Moreover, Biden’s plan provides a new form of temporary status that offers a path to citizenship for undocumented immigrants who came to the United States before or on January 1st, 2021: the Lawful Prospective Immigrant Status (LPI).13 Qualifying LPI applicants would be initially granted temporary status for 6 years, with the opportunity to extend for another 6 years. LPI status would provide work authorization and the opportunity to travel outside of the United States for short periods of time.14 After 5 years of LPI status, applicants may petition to adjust their status to lawful permanent residency.15 To qualify for LPI status, the applicant must pass a series of criminal and national security background checks.16

U visa, T visa, asylum petitions, and other existing forms of humanitarian relief can be difficult to secure, as each comes with a list of very specific and ever changing qualifications.17 For those that qualify, the wait times for approval can take several years, depending on the application. LPI status could help alleviate some of the backlogs present throughout the United States immigration system by creating a new avenue of relief with different qualifications.

What’s Next for Biden’s Immigration Proposal?

Only time will tell if Biden’s reforms will come to light. Democrats just recently introduced the legislation in the House of Representatives, and some critics argue Biden’s plan targets far too much at once.18 Still, the U.S. Citizenship Act of 2021 offers a welcome conversation on practical ways to mitigate the burdens of a very backlogged immigration system.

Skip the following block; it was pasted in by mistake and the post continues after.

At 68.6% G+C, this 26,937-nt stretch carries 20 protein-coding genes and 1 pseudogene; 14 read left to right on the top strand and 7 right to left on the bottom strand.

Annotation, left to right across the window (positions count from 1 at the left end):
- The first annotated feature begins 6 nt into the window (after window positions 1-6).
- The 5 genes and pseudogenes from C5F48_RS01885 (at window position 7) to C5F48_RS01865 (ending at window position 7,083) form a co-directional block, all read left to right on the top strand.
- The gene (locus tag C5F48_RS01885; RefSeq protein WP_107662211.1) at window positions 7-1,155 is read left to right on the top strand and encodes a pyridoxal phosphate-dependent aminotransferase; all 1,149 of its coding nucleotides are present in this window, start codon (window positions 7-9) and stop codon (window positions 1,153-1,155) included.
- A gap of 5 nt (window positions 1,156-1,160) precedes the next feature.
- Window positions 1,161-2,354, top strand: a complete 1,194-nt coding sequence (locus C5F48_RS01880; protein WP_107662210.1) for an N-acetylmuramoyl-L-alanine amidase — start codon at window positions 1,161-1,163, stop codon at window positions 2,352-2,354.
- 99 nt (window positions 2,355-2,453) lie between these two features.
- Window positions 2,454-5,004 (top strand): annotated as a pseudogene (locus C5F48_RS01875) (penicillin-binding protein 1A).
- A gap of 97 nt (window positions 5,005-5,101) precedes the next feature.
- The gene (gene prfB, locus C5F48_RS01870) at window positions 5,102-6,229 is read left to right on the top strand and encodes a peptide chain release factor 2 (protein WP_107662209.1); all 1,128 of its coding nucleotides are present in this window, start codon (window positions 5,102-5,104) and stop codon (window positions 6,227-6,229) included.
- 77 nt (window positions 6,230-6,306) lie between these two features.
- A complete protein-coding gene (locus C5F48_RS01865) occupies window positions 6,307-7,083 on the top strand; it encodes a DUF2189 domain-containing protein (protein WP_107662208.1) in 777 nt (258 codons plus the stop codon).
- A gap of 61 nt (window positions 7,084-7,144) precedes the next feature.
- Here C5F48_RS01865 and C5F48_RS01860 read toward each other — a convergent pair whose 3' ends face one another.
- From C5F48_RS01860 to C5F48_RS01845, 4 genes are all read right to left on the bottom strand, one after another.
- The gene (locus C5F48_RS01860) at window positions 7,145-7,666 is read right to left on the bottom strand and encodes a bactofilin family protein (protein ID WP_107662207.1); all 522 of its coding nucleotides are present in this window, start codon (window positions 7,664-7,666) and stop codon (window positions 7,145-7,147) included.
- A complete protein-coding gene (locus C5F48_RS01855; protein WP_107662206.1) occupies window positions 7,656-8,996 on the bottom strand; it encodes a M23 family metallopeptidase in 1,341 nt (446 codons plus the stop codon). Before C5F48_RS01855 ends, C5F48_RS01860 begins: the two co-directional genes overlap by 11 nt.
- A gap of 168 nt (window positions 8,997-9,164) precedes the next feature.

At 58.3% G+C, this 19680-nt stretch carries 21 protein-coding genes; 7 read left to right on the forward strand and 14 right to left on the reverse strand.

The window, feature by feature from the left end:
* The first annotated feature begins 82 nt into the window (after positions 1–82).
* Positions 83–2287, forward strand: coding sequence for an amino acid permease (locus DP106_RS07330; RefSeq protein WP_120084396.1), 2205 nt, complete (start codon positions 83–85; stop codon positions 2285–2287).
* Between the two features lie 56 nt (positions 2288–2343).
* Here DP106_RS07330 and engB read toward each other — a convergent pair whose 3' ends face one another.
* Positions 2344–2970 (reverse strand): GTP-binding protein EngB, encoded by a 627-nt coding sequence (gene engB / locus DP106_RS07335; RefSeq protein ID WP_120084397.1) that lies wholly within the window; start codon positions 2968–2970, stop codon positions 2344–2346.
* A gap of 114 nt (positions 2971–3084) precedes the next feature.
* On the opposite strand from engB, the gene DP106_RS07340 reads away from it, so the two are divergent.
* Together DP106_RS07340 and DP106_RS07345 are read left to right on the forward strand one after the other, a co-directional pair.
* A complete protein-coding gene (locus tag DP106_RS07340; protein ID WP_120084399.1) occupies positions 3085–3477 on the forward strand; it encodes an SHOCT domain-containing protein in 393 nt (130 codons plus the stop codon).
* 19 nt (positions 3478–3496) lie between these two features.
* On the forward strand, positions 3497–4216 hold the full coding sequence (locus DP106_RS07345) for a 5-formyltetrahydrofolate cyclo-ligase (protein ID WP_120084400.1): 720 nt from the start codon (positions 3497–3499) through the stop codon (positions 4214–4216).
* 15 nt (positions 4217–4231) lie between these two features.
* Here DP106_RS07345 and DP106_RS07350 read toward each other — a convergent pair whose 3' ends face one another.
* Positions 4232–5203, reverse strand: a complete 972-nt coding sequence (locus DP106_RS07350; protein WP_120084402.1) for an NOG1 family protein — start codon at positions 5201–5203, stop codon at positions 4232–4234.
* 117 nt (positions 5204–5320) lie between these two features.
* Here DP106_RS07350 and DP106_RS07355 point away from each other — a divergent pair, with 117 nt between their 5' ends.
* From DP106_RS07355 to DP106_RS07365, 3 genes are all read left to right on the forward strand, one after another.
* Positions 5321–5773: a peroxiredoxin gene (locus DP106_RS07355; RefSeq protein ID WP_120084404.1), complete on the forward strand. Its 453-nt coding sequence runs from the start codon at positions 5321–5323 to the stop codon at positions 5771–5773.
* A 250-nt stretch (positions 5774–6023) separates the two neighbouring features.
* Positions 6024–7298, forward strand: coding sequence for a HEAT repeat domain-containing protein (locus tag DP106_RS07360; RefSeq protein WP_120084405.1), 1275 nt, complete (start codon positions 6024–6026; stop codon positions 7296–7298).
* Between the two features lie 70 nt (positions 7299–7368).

1. Fact Sheet: President Biden Sends Immigration Bill to Congress as Part of His Commitment to Modernize our Immigration System, the White House, https://www.whitehouse.gov/briefing-room/statements-releases/2021/01/20/fact-sheet-president-biden-sends-immigration-bill-to-congress-as-part-of-his-commitment-to-modernize-our-immigration-system.

2. FY 2021 Begins with Largest Immigration Court Backlog on Record, Syracuse Univ., https://trac.syr.edu/whatsnew/email.201124.html.

3. Crushing Immigration Judge Caseloads and Lengthening Hearing Wait Times, Syracuse Univ., https://trac.syr.edu/immigration/reports/579/#:~:text=Projected%20average%20wait%20times%20have,out%20as%20December%2018%2C%202023.

4. U.S. Citizenship Act of 2021,H.R. 1177, 117th. Cong.,§ 4102(a) (2021).

5. Id. § 4102(d).

6. Id. § 4102(c).

7. Victims of Criminal Activity: U Nonimmigrant Status, USCIS https://www.uscis.gov/humanitarian/victims-of-human-trafficking-and-other-crimes/victims-of-criminal-activity-u-nonimmigrant-status.

8. H.R. 1177 § 4302.

9. U Visa Filing Trends, USCIS (Apr. 2020) at 3, https://www.uscis.gov/sites/default/files/document/reports/Mini_U_Report-Filing_Trends_508.pdf.

10. Victims of Human Trafficking: T Nonimmigrant, USCIS https://www.uscis.gov/humanitarian/victims-of-human-trafficking-and-other-crimes/victims-of-human-trafficking-t-nonimmigrant-status.

11. Check Case Processing Times, USCIS, https://egov.uscis.gov/processing-times/.

12. H.R. 1177§§ 4304(a)(8), 4304(b)(8), 4303(a)(2)(B).

13. Id. § 1101.

14. Id. §§ 1101(e)(D)(3)-(4).

15. Id. § 245C(a).

16. Id. § 1101(a)(1).

17. See The Problem With the ‘Victim Visa’, ABC News, https://abcnews.go.com/ABC_Univision/visas-problem-victim-visa/story?id=18357347 (Jan. 30, 2013); ‘I Thought I Was Going to Die.’ How Donald Trump’s Immigration Agenda Set Back the Clock on Fighting Human Trafficking, Time, https://time.com/5905437/human-trafficking-trump-administration/ (Oct. 30, 2020); Biden Administration Is Making Quick Progress on Asylum, but a Long, Complicated Road Lies Ahead, Migration Policy Inst., https://www.migrationpolicy.org/news/biden-administration-asylum-road-ahead (Feb. 2021).

18. Democratic Lawmakers Introduce Biden’s Immigration Overhaul in House, N.Y. Times (Feb. 18, 2021), https://www.nytimes.com/2021/02/18/us/politics/house-democrats-biden-immigration.html?action=click&module=RelatedLinks&pgtype=Article.